Martin Wynne pulls what appears to be no more than a lump of blackened wood from a fire with his gloved hands. It’s still steaming from an 800 degree burn followed by a liberal soaking with water.
He breaks it open like a stick of dry bread and crumbles the fresh charcoal into fragments.
“From waste to wealth,” he says. “Black gold.”
Wynne, with the assistance of vigneron Shane Mead from Quartz Hill vineyard, has just made over 1000 litres of biochar in just on four hours.
But what is biochar exactly?
AN ANCIENT METHOD OF SOIL ENHANCEMENT
Biochar is a conglomerate word made from biomass and charcoal.
At its simplest – and the process is inordinately simple – biochar is the end product of burning wood or other plant-based material to a point where it is reduced to charcoal, and not ash.
This is done by subjecting the matter to pyrolysis: decomposing it by introducing gradual degrees of heat. The process of making biochar begins at around 200°C and continues up to a maximum of around 800°C, depending on the matter.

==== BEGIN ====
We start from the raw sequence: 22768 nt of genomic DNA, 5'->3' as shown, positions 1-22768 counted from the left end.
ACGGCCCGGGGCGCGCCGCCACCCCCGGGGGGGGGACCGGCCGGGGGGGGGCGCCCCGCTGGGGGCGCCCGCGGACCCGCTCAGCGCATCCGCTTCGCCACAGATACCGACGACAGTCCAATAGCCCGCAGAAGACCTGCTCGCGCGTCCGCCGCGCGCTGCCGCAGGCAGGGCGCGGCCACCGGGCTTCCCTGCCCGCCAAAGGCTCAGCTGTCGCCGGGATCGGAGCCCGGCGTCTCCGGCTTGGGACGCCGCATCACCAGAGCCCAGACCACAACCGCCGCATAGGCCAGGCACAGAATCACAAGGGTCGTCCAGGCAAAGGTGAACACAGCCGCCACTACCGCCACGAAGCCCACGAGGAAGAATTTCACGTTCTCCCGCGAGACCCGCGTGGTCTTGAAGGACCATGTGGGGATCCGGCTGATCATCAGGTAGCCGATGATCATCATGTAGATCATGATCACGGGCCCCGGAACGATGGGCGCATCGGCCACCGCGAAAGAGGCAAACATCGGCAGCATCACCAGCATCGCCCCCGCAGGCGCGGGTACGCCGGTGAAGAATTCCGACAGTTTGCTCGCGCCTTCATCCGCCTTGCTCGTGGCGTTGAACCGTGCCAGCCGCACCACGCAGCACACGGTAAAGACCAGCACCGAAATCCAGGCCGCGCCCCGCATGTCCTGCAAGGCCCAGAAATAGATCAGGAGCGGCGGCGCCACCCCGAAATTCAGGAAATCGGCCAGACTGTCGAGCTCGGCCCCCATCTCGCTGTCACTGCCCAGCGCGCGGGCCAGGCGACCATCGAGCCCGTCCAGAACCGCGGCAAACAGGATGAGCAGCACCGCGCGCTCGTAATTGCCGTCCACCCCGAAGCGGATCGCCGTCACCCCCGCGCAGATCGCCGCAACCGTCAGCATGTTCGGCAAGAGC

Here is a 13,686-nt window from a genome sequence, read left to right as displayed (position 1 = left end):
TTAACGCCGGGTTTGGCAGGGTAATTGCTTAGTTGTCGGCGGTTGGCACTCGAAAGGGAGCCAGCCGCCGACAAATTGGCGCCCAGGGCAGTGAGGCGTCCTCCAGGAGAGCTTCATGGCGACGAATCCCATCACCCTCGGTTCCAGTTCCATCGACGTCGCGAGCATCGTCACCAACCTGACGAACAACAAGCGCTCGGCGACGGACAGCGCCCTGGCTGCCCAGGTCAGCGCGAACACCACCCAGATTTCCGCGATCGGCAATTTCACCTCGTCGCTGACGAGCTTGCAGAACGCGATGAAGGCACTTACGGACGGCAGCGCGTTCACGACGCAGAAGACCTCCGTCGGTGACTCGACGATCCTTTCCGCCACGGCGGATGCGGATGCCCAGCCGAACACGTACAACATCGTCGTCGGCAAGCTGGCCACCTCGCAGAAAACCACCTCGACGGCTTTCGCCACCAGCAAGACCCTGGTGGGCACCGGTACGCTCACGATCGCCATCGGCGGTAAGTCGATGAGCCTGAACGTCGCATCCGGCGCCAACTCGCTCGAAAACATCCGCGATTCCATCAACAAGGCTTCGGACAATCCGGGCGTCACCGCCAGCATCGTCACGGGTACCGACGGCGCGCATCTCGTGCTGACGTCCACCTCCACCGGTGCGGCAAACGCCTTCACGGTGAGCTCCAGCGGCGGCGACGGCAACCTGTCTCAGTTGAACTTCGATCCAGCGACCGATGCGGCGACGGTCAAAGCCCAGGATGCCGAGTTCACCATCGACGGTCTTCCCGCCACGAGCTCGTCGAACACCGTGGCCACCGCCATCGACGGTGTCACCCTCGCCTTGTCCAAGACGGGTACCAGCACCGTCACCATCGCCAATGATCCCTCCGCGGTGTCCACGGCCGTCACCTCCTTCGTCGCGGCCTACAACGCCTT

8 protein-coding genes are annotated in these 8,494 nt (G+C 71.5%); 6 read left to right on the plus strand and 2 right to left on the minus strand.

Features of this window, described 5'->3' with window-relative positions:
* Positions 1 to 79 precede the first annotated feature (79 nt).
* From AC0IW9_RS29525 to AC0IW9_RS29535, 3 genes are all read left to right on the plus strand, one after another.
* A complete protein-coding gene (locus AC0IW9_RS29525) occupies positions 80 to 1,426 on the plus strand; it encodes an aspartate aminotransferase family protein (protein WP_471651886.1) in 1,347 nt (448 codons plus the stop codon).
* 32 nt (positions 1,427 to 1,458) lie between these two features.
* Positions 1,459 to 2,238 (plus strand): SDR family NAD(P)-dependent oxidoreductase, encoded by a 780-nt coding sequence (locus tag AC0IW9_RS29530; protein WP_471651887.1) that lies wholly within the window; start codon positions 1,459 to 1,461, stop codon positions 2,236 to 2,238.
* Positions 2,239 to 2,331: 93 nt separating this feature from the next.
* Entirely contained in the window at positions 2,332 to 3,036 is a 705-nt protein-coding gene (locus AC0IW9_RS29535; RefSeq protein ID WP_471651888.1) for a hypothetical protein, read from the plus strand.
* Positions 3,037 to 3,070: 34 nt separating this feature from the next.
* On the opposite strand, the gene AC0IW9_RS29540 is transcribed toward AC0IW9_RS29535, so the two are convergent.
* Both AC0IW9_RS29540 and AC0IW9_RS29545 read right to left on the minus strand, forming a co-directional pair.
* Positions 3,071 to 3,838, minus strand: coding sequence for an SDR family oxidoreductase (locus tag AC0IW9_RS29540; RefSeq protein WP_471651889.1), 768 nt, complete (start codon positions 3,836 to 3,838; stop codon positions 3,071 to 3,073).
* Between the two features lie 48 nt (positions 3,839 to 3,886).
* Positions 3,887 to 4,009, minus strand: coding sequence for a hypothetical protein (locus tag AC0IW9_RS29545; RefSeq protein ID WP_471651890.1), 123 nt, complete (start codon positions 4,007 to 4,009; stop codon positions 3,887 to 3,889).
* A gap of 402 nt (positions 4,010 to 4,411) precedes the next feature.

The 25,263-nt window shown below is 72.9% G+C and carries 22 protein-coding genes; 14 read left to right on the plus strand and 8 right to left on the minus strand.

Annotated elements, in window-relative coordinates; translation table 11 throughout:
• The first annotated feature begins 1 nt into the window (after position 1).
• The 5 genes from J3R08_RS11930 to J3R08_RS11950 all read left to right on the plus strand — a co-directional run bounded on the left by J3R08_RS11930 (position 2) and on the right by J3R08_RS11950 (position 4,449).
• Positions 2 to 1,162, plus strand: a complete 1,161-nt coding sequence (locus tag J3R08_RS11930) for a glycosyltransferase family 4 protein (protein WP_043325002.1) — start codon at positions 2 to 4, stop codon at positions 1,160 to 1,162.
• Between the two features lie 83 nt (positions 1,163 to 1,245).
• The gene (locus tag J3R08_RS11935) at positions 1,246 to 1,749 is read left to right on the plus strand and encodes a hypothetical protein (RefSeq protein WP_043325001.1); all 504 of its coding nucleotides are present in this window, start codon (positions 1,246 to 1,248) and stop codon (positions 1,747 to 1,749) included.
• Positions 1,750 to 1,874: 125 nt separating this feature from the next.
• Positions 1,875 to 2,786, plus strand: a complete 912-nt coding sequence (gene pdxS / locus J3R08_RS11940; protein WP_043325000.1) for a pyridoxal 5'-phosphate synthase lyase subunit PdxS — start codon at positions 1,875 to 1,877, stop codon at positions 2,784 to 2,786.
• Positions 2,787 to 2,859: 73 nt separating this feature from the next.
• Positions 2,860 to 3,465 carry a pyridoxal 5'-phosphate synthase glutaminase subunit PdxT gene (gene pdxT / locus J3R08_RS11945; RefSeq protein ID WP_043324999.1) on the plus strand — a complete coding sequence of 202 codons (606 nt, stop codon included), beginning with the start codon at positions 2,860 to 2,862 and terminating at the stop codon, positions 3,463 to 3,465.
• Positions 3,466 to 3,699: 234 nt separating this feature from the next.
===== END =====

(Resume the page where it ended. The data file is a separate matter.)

Evidence of the production of biochar has been found in Pre-Columbian cultures, and it’s believed to have originated in Amazonian culture.
I first read about biochar in 1986, but it wasn’t until the drought really kicked in here that my imagination fired up. I thought, ‘I really need to do something’.Martin Wynne
Known as terra preta, Portuguese for ‘black earth’, it has an amazing ability to continually reproduce itself and to revitalise previously poor soil. It attracts and stabilises mycorrhizal fungi, a kind of fungus which allows the transfer of nutrients between a plant’s roots and fungus. It also helps earthworms by grinding nutrients in their digestive system. eliminating the need for them to produce their own calcium.
MARTIN WYNNE – SOIL AND COMPOST GENIUS, GARDENER AND POET
Almost 20 years ago, a fifth-generation Bendigo farmer and gardener and his partner took up 14 hectares of degraded sheep grazing land at Lamplough, between Lexton and Avoca in central Victoria.